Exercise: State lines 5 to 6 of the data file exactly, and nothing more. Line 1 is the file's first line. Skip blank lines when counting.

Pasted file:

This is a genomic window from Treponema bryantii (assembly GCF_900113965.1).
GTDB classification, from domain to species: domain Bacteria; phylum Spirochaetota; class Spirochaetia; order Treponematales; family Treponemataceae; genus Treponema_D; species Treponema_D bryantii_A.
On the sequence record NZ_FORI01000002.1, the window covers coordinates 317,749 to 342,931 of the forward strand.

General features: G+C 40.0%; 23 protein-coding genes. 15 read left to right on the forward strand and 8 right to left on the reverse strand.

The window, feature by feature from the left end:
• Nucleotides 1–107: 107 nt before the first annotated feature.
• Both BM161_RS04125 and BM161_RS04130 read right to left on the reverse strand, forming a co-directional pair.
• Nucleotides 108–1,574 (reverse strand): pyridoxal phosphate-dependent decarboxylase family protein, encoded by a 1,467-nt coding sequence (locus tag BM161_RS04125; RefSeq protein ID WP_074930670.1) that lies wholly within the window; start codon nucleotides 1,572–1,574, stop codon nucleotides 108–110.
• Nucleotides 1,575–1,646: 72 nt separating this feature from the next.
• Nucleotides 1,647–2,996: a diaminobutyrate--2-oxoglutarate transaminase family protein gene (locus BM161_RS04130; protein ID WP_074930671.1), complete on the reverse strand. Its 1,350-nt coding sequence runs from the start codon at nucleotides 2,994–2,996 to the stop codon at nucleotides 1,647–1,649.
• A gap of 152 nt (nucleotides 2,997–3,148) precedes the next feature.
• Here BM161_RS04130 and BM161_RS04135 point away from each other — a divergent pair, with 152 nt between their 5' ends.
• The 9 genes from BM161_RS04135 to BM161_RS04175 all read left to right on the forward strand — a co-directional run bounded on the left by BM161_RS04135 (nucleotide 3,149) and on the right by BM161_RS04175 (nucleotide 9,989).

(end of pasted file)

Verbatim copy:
The window, feature by feature from the left end:
• Nucleotides 1–107: 107 nt before the first annotated feature.